How often do you sit in a meeting with anywhere from five to 15 minutes (or more) of technical difficulty?
-“Hello, can you hear me?”
-“I’ve got video, but no audio - can you check your settings?”
Insert your hilarious story here, I’m sure you’ve got one.
Stumbling through the first few minutes of a meeting is commonplace these days. While these moments can serve as good ice breakers, or opportunities to get a refill of your coffee - they take up valuable time for your team. Once a meeting starts poorly it is hard to get it back on track, assuming your team waits around for 15 minutes for you to sort out your technical trouble.
A Fast Company article entitled “The Seven Sins of Deadly Meetings” lists the number one sin as: “People don’t take meetings seriously. They arrive late, leave early, and spend most of their time doodling.”
The key to changing that is running a crisp meeting. If you’re looking to change the pace and mood of your meetings, it can be difficult to do when you start with technical challenges every time.
The second sin is “Meetings are too long. They should accomplish twice as much in half the time.”
Some high-performing teams keep track of the cost of each meeting. They calculate the salary costs of everyone participating and if eight people are in the meeting, they tally the cost of an hour times eight people. This dollar value is then added to the bottom of the meeting notes or agenda. It’s a sobering and motivating reminder of the value of your time. As your team grows and you spend more time in meetings with some of your team working remotely, it can be helpful (and gut-wrenching) to calculate the cost of time wasted on technical difficulties. A useful exercise would be to take stock of how many meetings your team participates in in a week where there are remote connections, and figure out what you could save by knocking 10-20 minutes off each meeting. The same goes for the reverse, as you could also figure out how much more you could do with an extra 20 minutes in a meeting.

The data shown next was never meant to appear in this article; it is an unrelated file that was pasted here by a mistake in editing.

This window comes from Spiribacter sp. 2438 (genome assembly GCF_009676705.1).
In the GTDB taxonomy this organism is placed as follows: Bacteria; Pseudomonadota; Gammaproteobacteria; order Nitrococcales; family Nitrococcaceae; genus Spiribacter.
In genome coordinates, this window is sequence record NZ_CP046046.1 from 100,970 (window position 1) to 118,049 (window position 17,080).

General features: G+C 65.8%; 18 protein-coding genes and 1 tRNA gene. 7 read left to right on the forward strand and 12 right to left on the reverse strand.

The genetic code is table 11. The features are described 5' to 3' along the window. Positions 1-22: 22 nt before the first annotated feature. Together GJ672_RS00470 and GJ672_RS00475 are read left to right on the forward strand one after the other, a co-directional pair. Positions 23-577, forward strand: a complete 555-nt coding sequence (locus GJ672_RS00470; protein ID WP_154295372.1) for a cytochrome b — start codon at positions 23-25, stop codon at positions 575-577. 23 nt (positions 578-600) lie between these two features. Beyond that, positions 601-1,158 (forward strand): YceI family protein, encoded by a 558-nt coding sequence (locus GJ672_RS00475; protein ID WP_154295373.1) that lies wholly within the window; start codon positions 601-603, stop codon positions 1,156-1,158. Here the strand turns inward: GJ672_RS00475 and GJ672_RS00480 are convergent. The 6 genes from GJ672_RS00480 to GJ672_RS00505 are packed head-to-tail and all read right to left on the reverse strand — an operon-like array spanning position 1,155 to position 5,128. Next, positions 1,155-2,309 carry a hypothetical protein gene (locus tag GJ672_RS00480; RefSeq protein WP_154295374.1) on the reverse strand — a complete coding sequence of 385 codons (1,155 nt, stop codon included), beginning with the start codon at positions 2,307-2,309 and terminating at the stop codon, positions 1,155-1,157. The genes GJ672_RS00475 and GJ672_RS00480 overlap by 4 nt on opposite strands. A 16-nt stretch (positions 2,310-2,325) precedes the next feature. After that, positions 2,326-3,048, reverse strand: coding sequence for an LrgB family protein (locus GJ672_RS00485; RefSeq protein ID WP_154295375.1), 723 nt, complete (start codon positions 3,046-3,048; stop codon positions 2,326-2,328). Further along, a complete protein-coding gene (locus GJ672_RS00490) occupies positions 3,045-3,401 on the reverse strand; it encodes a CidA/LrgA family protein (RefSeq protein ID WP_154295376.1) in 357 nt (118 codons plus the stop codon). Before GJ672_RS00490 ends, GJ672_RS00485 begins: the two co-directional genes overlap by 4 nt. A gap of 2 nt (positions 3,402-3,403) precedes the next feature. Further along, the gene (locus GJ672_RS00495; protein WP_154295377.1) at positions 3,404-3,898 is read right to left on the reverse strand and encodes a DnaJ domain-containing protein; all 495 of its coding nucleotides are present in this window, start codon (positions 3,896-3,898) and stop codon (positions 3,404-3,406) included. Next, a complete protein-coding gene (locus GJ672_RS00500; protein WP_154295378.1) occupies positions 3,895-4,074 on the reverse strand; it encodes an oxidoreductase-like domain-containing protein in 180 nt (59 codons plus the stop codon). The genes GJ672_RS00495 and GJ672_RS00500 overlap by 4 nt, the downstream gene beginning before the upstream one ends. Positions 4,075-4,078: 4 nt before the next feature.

The Harvard Business Review has a great calculator you can use if you’d like to see what your meetings are worth.
Clear communication is critical
Beyond the first few minutes of technical difficulty, clear communication amongst your team is critical. I’m sure you’ve had an experience of a video chat or a phone call where the audio was poor or the quality of the video was low, and you were straining to listen to a call. Take a moment to consider the mindset you’re in while you’re straining to listen. Is it thoughtful, contemplative and creative? Or hard-pressed and stressed? If you’re sharing new ideas or collaborating with your team - you need solid communication tools to be at your creative best in order to approach new ideas with an open, thoughtful perspective. If you’re trying to solve a key problem on a deadline, it can get frustrating very quickly if you’re repeating key details. If you’re trying to build a high-performing team and also enhance your company culture, then providing high-performing tools is a great start.
You may be questioning whether dedicated teleconference tools are right for your business. As your team grows and you have regular communication, especially where that communication requires collaboration, open thinking, creativity and clarity it may be useful to explore a telepresence solution with dedicated high-quality equipment, fast connections and simple and easy-to-use controls. Of course, you’ll have to think up a new icebreaker for your meeting, and make sure your coffee is full before you start.
To learn more about what we offer at CounterPath and see which solution is right for you, click the button below: